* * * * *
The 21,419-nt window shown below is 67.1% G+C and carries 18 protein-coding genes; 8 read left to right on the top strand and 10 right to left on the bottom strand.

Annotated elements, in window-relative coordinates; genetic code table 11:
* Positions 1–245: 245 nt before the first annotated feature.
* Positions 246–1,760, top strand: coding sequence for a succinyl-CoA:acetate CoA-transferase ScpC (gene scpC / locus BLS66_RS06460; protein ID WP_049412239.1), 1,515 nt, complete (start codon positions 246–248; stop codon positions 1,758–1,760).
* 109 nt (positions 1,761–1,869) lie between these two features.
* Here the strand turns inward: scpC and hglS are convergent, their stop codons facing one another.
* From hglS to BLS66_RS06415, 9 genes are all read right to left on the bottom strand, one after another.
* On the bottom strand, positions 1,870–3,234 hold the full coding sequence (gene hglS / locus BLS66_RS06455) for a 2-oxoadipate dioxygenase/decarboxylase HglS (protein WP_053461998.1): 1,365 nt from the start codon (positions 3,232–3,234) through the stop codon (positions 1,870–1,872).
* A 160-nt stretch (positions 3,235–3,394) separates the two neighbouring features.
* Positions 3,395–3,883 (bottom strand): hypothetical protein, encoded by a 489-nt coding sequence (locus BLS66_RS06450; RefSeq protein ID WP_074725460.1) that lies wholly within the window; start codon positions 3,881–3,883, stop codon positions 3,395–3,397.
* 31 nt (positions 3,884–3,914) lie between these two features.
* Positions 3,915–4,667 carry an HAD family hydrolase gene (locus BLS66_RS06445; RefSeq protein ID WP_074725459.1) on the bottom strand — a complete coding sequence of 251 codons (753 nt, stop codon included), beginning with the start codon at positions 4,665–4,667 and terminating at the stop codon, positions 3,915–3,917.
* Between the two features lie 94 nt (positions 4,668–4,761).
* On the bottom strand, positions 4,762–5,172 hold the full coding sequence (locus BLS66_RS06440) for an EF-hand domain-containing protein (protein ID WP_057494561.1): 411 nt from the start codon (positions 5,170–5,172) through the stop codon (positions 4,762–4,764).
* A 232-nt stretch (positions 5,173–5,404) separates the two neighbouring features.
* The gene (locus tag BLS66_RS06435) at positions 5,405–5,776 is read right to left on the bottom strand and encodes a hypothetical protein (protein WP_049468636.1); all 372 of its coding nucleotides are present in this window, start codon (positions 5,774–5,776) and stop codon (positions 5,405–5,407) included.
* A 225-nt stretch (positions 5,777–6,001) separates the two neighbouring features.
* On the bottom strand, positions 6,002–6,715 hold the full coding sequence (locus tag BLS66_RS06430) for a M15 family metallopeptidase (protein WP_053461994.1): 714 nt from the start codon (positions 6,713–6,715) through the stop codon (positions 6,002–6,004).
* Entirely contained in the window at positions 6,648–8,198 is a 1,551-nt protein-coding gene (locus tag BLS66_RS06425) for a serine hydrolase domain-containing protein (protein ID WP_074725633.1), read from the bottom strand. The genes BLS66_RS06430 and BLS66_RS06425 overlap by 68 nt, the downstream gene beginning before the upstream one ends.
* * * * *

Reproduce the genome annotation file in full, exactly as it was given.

The 21,419-nt window shown below is 67.1% G+C and carries 18 protein-coding genes; 8 read left to right on the top strand and 10 right to left on the bottom strand.

Annotated elements, in window-relative coordinates; genetic code table 11:
* Positions 1–245: 245 nt before the first annotated feature.
* Positions 246–1,760, top strand: coding sequence for a succinyl-CoA:acetate CoA-transferase ScpC (gene scpC / locus BLS66_RS06460; protein ID WP_049412239.1), 1,515 nt, complete (start codon positions 246–248; stop codon positions 1,758–1,760).
* 109 nt (positions 1,761–1,869) lie between these two features.
* Here the strand turns inward: scpC and hglS are convergent, their stop codons facing one another.
* From hglS to BLS66_RS06415, 9 genes are all read right to left on the bottom strand, one after another.
* On the bottom strand, positions 1,870–3,234 hold the full coding sequence (gene hglS / locus BLS66_RS06455) for a 2-oxoadipate dioxygenase/decarboxylase HglS (protein WP_053461998.1): 1,365 nt from the start codon (positions 3,232–3,234) through the stop codon (positions 1,870–1,872).
* A 160-nt stretch (positions 3,235–3,394) separates the two neighbouring features.
* Positions 3,395–3,883 (bottom strand): hypothetical protein, encoded by a 489-nt coding sequence (locus BLS66_RS06450; RefSeq protein ID WP_074725460.1) that lies wholly within the window; start codon positions 3,881–3,883, stop codon positions 3,395–3,397.
* 31 nt (positions 3,884–3,914) lie between these two features.
* Positions 3,915–4,667 carry an HAD family hydrolase gene (locus BLS66_RS06445; RefSeq protein ID WP_074725459.1) on the bottom strand — a complete coding sequence of 251 codons (753 nt, stop codon included), beginning with the start codon at positions 4,665–4,667 and terminating at the stop codon, positions 3,915–3,917.
* Between the two features lie 94 nt (positions 4,668–4,761).
* On the bottom strand, positions 4,762–5,172 hold the full coding sequence (locus BLS66_RS06440) for an EF-hand domain-containing protein (protein ID WP_057494561.1): 411 nt from the start codon (positions 5,170–5,172) through the stop codon (positions 4,762–4,764).
* A 232-nt stretch (positions 5,173–5,404) separates the two neighbouring features.
* The gene (locus tag BLS66_RS06435) at positions 5,405–5,776 is read right to left on the bottom strand and encodes a hypothetical protein (protein WP_049468636.1); all 372 of its coding nucleotides are present in this window, start codon (positions 5,774–5,776) and stop codon (positions 5,405–5,407) included.
* A 225-nt stretch (positions 5,777–6,001) separates the two neighbouring features.
* On the bottom strand, positions 6,002–6,715 hold the full coding sequence (locus tag BLS66_RS06430) for a M15 family metallopeptidase (protein WP_053461994.1): 714 nt from the start codon (positions 6,713–6,715) through the stop codon (positions 6,002–6,004).
* Entirely contained in the window at positions 6,648–8,198 is a 1,551-nt protein-coding gene (locus tag BLS66_RS06425) for a serine hydrolase domain-containing protein (protein ID WP_074725633.1), read from the bottom strand. The genes BLS66_RS06430 and BLS66_RS06425 overlap by 68 nt, the downstream gene beginning before the upstream one ends.